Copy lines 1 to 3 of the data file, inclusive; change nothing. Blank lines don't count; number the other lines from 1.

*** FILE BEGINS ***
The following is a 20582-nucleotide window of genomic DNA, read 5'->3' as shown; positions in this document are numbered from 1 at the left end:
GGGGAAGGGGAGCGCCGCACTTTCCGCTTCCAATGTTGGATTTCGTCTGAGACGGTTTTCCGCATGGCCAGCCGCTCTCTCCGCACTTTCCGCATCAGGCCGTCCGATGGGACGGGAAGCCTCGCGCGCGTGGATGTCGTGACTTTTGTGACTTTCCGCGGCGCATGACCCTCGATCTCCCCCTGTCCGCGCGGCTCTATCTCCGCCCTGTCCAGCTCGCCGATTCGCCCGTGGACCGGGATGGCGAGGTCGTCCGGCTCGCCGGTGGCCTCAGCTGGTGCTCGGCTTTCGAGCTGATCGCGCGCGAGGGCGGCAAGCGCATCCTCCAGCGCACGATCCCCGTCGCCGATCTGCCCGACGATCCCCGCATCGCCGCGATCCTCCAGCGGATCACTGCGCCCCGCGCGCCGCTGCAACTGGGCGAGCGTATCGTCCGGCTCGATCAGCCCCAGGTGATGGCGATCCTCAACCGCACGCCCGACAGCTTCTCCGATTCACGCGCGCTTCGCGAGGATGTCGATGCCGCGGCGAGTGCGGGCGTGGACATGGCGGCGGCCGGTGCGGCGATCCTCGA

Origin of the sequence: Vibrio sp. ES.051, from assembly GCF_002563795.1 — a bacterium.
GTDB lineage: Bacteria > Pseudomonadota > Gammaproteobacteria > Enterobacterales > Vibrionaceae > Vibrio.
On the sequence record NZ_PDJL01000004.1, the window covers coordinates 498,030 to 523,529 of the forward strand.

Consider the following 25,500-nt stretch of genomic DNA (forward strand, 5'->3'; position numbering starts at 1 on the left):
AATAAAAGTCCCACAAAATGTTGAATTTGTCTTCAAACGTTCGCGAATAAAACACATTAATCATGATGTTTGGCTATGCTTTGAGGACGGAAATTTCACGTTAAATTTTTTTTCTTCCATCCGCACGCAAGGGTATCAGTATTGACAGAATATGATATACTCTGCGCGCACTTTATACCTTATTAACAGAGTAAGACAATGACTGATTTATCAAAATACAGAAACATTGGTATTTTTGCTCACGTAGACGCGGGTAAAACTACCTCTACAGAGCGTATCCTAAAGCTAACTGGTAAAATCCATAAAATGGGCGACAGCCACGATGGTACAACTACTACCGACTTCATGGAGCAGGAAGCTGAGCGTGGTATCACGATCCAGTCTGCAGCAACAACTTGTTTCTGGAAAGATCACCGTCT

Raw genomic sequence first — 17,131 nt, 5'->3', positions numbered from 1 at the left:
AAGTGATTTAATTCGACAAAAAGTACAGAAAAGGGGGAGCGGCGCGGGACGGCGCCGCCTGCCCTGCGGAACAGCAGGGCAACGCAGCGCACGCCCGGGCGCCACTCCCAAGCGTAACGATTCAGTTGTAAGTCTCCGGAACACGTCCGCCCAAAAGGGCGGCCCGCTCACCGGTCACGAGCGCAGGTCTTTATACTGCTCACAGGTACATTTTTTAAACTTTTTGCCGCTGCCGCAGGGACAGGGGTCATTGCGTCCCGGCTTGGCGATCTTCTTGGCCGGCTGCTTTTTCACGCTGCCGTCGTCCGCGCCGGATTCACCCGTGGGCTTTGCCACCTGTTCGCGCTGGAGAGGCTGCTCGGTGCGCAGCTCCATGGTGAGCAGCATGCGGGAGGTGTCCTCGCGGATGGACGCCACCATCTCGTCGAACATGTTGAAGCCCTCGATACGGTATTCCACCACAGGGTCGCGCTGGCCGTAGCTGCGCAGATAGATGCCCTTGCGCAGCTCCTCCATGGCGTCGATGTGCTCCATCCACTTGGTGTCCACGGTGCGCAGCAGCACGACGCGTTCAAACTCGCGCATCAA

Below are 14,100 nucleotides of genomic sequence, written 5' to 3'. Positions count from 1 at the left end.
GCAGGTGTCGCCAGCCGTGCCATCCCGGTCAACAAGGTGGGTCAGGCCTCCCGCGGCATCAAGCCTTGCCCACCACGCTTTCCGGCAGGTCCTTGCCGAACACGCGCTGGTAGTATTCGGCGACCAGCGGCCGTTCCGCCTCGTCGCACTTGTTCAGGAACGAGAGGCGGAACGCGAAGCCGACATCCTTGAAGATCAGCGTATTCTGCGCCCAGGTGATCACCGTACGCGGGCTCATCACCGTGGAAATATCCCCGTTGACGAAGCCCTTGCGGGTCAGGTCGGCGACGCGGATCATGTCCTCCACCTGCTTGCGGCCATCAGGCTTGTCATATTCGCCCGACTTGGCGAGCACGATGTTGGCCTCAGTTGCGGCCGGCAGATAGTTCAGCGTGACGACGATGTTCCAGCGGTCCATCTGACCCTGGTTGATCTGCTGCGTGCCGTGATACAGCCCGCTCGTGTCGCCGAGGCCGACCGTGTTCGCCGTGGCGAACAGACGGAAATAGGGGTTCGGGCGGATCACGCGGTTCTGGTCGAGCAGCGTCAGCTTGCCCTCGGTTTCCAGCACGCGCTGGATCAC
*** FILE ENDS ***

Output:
The following is a 20582-nucleotide window of genomic DNA, read 5'->3' as shown; positions in this document are numbered from 1 at the left end:
GGGGAAGGGGAGCGCCGCACTTTCCGCTTCCAATGTTGGATTTCGTCTGAGACGGTTTTCCGCATGGCCAGCCGCTCTCTCCGCACTTTCCGCATCAGGCCGTCCGATGGGACGGGAAGCCTCGCGCGCGTGGATGTCGTGACTTTTGTGACTTTCCGCGGCGCATGACCCTCGATCTCCCCCTGTCCGCGCGGCTCTATCTCCGCCCTGTCCAGCTCGCCGATTCGCCCGTGGACCGGGATGGCGAGGTCGTCCGGCTCGCCGGTGGCCTCAGCTGGTGCTCGGCTTTCGAGCTGATCGCGCGCGAGGGCGGCAAGCGCATCCTCCAGCGCACGATCCCCGTCGCCGATCTGCCCGACGATCCCCGCATCGCCGCGATCCTCCAGCGGATCACTGCGCCCCGCGCGCCGCTGCAACTGGGCGAGCGTATCGTCCGGCTCGATCAGCCCCAGGTGATGGCGATCCTCAACCGCACGCCCGACAGCTTCTCCGATTCACGCGCGCTTCGCGAGGATGTCGATGCCGCGGCGAGTGCGGGCGTGGACATGGCGGCGGCCGGTGCGGCGATCCTCGA

Origin of the sequence: Vibrio sp. ES.051, from assembly GCF_002563795.1 — a bacterium.